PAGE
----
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The Akron Beacon Journal
Virginia Woolf' cast sinks teeth into Albee
Actors' Summit performance doesn't shrink from play's dark humor and violent absurdity
By Kerry Clawson - Beacon Journal staff writer

At some point, most people have been unwillingly privy to another couple's ugly argument, or gotten into a loose-lipped, heated debate with folks they hardly know when everybody has been drinking too much at a party.

Those scenarios are taken to the nth degree in Edward Albee's Who's Afraid of Virginia Woolf?, a lashing, biting, brutal specimen of language that nonetheless has plenty of dark humor. The Actors' Summit presentation of the Tony Award-winning play, which opened Friday night in Hudson, superbly draws out the meaty -- albeit sick -- humor that makes this play entertaining.

In less talented hands, Virginia Woolf could be an exhausting downer. But though the characters are drained and broken at the play's end, the audience is not.

This dynamic cast takes us on a wild ride from a very funny first act through successively darker, more menacing second and third acts. No matter how ugly the insults and humiliation get, the nearly three-hour Who's Afraid of Virginia Woolf? keeps you in anticipation. One wonders how all this mess could possibly be resolved.

At the heart of the play is actor Tom Fulton, who masterfully controls the show in the role of the verbally abused George. George could easily be portrayed as the impotent waste of a human being that Martha views him as.

Yet, through Fulton, we see that he is extremely intelligent, witty and detests hypocrisy. Fulton is captivating as he turns from mockery one moment to seething anger and violent outbursts the next.

As the foul-mouthed, caustic Martha, Paula Duesing is much funnier than one would imagine. Her annoyingly scratchy voice is perfect for Martha's abusive character. This brilliantly written play focuses on unhealthy, abnormal relationships, both with older couple George and Martha, and the younger Nick and Honey. Albee shows us that in different ways, both couples are avoiding the truth




George and Martha enjoy drawing the younger couple into their sick games of degradation, including ``Humiliate the Host,'' ``Get the Guests'' and ``Hump the Hostess.'' George and Martha thrive on their verbal wars: Ironically, it's what keeps their love-hate relationship going. In an odd way, these two need each other very much.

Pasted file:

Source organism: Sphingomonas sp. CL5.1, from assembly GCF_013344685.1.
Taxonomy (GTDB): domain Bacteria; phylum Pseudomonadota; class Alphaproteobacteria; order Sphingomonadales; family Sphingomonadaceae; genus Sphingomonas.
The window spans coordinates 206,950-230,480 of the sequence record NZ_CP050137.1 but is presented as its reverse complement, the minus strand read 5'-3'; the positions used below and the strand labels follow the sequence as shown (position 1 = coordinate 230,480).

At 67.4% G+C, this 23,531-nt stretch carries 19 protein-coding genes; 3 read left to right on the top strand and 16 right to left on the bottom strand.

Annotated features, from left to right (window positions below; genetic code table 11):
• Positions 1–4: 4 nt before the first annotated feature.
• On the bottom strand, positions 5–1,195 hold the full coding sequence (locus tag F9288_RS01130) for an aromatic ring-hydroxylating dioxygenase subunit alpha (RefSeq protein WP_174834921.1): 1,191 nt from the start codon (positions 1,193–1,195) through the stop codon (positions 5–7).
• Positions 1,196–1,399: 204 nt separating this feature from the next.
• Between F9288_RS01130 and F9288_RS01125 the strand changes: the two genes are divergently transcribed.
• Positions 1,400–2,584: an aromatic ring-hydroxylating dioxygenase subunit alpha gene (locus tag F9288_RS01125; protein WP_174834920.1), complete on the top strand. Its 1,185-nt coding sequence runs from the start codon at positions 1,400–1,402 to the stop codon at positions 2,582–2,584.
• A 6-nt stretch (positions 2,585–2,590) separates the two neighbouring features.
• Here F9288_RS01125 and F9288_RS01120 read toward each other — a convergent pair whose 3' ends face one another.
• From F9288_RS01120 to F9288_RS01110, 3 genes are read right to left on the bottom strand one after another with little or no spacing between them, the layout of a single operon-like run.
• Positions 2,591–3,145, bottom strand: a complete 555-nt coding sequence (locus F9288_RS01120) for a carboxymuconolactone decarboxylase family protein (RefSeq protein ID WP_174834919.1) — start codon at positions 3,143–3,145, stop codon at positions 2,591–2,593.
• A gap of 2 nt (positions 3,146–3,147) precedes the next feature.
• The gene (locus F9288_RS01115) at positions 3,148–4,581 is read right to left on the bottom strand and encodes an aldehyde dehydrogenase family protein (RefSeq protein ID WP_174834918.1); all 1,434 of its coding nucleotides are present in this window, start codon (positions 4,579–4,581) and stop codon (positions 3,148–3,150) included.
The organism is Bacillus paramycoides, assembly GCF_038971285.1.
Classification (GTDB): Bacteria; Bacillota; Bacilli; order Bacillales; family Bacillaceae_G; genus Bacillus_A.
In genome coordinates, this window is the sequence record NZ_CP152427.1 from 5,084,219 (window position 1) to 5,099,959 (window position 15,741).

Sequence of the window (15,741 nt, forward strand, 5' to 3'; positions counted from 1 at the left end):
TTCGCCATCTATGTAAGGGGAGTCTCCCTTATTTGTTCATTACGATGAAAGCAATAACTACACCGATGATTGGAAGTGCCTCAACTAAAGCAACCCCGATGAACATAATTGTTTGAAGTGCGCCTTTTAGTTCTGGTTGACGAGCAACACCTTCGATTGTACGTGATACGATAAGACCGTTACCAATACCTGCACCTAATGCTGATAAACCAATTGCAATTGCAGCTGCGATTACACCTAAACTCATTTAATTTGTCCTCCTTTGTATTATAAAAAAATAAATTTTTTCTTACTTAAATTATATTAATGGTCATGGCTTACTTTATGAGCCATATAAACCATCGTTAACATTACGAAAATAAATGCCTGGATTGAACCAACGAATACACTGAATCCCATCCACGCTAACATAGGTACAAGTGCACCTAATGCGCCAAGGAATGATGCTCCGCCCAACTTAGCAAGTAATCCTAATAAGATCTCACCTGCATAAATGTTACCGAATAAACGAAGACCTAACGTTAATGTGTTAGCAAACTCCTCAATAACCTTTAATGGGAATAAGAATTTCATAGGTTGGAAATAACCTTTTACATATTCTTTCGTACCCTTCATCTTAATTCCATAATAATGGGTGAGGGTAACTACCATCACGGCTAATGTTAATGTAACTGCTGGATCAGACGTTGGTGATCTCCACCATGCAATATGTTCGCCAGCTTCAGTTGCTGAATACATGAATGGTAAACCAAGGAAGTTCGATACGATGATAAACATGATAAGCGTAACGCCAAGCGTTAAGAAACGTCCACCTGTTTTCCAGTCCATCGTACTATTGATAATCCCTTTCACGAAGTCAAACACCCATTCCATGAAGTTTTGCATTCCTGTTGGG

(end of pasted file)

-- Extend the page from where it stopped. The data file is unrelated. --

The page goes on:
Duesing and Fulton are thoroughly believable as the sparring couple. One of their funnier moments occurs when they both turn on Nick.

As horrid as George and Martha are, we see that Nick is really the biggest slime. Peter Voinovich's smug, blond Nick cares only about his own ambition. His marriage to his ridiculously childlike wife, Honey (Susanna Hobrath), is as empty as George and Martha's.

Playwright Albee has said that his play is an indictment against an American society that values ambition and progress more than relationships that have respect, meaning and compassion.

Most of Virginia Woolf's humor lies in its violent absurdity. George and Martha call their son a ``little bugger'' and a ``beanbag.'' George makes up a nasty story about Blondie and his Mouse wife (Nick and Honey). In a scary moment, George aims a trick gun at Martha. Later, she tries to bait her husband by openly seducing Nick in front of him.

Albee, a three-time Pulitzer Prize winner, was denied a Pulitzer for Who's Afraid of Virginia Woolf? in 1962 because its brutality caused so much controversy. Today, it remains shocking but is not appalling.

One of the major themes of the play is the blurred line between illusion and reality. The audience is often left guessing what's the truth -- a big part of what makes this dark comedy so intriguing.

Who's Afraid of Virginia Woolf?, can be seen at Actors' Summit, 86 Owen Brown St., Hudson, through April 21, Thurs-Sat at 8 p.m.; and Sun 3:30 p.m. Tickets are $20-$22; $16-$18 for students and seniors. For further information call 330-342-0800.

© Copyright Tom Fulton 2001-1004